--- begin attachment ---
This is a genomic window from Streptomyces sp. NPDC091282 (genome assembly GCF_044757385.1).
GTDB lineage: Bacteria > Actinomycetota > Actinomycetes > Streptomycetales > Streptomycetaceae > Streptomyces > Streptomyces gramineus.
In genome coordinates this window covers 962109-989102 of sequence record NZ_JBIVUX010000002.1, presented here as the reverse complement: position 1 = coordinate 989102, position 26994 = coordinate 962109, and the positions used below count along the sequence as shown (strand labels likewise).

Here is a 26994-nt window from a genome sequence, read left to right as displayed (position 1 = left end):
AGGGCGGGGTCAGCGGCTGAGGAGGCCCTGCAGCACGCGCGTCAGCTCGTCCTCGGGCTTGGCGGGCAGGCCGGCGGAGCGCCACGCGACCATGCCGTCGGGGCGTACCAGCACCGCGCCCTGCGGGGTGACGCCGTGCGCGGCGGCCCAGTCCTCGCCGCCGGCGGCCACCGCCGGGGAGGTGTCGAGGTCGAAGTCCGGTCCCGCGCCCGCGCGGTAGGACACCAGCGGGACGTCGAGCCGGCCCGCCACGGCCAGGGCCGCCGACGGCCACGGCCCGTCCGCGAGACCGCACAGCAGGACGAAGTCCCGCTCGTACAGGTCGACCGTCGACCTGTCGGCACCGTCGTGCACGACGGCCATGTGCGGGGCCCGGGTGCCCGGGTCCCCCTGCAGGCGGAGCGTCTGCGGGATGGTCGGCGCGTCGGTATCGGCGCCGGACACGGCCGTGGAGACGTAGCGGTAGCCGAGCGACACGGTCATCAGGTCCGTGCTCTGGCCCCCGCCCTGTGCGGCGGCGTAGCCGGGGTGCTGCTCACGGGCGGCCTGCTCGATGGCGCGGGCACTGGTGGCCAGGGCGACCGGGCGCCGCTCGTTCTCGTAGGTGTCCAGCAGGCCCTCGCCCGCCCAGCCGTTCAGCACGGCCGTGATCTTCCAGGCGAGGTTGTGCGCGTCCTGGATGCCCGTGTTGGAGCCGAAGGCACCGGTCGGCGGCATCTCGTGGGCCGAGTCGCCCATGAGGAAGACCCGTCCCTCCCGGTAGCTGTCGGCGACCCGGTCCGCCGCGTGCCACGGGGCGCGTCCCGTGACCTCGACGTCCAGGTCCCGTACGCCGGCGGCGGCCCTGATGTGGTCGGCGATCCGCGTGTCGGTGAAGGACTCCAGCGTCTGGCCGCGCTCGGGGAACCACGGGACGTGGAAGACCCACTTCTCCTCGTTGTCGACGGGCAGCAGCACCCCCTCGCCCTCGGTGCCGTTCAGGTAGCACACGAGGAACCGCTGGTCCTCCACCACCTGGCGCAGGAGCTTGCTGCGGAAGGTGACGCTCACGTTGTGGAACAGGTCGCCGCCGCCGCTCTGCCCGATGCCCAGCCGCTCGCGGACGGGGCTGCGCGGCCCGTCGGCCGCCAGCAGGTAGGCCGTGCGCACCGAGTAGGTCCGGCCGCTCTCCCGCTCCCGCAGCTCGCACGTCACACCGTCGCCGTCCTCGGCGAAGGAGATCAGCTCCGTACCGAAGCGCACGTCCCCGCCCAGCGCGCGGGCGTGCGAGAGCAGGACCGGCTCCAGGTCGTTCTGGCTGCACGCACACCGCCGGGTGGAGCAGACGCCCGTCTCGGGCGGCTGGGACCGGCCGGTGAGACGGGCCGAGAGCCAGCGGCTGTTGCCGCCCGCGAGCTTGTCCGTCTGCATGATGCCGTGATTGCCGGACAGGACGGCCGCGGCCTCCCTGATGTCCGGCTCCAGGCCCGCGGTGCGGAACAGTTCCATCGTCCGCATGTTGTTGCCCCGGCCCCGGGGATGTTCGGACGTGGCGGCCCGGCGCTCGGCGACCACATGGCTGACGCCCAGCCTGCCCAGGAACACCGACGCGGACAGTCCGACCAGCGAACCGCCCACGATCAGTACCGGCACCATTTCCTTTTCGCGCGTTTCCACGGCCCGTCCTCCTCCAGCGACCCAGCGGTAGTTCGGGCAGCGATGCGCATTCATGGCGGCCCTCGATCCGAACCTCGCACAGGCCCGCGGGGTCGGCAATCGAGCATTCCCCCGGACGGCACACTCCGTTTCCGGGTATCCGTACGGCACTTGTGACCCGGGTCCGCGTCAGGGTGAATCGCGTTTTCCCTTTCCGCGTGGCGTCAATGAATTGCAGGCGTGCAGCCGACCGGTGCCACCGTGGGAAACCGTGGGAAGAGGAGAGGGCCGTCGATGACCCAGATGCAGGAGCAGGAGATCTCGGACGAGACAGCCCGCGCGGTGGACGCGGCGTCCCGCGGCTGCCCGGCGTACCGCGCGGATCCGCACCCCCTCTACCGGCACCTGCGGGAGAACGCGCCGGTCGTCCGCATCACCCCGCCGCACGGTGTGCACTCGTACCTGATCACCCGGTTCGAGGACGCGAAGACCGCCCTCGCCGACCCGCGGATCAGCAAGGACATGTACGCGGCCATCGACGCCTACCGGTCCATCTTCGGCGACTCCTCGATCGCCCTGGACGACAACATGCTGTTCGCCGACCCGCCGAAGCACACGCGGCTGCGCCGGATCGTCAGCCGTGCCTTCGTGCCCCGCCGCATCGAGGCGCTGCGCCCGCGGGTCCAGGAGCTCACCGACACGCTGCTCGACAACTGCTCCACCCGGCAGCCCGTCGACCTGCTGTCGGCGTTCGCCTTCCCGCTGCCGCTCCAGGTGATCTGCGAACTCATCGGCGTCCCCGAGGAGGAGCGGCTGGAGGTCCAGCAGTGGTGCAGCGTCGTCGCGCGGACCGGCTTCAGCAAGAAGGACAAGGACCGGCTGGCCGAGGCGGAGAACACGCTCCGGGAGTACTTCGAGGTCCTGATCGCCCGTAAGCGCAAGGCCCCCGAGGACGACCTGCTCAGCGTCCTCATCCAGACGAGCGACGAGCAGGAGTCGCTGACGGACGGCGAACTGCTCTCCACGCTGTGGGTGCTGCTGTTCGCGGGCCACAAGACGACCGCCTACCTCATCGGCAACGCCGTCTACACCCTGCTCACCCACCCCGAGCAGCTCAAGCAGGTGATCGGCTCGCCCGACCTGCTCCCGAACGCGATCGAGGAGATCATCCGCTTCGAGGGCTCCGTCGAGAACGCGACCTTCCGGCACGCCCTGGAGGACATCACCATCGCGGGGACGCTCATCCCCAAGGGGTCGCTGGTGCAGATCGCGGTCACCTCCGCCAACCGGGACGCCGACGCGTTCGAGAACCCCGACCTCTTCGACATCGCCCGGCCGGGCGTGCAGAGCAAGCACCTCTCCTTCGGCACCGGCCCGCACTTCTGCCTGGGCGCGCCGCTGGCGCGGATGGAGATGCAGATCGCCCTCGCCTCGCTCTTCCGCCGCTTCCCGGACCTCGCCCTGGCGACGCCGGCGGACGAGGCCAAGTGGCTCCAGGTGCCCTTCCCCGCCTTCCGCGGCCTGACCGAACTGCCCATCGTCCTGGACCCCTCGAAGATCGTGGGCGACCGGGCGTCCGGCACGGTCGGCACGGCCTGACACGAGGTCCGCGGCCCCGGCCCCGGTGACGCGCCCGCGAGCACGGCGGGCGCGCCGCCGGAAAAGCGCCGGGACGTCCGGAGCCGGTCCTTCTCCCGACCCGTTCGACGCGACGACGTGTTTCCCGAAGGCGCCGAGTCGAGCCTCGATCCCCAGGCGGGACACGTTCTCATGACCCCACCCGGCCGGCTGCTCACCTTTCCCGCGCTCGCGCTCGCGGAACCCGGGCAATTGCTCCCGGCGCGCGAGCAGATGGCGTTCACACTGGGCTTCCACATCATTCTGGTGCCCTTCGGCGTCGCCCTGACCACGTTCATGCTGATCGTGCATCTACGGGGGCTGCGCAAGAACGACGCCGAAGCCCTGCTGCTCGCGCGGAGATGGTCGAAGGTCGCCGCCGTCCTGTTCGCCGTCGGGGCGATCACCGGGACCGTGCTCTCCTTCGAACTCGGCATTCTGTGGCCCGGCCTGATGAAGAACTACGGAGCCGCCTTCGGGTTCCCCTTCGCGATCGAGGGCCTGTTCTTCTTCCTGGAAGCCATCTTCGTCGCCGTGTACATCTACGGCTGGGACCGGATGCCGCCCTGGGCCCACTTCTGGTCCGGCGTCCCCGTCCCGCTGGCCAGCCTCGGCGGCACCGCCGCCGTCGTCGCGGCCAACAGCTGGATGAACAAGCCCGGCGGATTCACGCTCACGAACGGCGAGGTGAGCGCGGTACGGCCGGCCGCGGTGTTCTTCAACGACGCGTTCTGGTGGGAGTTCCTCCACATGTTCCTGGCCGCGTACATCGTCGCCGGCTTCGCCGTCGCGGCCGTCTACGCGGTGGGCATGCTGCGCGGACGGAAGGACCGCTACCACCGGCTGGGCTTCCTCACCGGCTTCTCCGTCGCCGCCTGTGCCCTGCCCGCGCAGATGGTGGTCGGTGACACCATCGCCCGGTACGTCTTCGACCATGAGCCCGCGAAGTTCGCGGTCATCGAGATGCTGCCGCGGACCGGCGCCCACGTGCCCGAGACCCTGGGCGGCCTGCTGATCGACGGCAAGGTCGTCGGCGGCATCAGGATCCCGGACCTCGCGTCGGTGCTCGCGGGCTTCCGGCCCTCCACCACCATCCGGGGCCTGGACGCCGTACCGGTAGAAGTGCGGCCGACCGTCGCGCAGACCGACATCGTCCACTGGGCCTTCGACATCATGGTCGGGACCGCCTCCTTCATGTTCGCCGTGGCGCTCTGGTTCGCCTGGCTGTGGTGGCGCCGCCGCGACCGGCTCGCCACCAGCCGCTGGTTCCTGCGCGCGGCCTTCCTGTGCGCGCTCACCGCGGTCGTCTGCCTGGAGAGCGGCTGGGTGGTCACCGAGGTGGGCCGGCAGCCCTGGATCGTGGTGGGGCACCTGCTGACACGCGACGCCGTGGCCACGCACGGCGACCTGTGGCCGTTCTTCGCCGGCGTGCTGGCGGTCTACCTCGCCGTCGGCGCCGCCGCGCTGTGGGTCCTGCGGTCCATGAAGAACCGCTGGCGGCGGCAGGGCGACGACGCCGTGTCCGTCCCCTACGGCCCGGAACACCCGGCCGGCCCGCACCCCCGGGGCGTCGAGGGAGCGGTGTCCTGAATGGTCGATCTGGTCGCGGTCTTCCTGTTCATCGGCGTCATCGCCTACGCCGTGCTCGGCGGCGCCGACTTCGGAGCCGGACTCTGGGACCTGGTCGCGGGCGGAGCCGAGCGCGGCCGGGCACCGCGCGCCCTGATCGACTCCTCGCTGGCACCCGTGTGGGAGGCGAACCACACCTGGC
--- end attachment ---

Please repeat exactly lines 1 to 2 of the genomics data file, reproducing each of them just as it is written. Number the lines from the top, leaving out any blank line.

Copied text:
This is a genomic window from Streptomyces sp. NPDC091282 (genome assembly GCF_044757385.1).
GTDB lineage: Bacteria > Actinomycetota > Actinomycetes > Streptomycetales > Streptomycetaceae > Streptomyces > Streptomyces gramineus.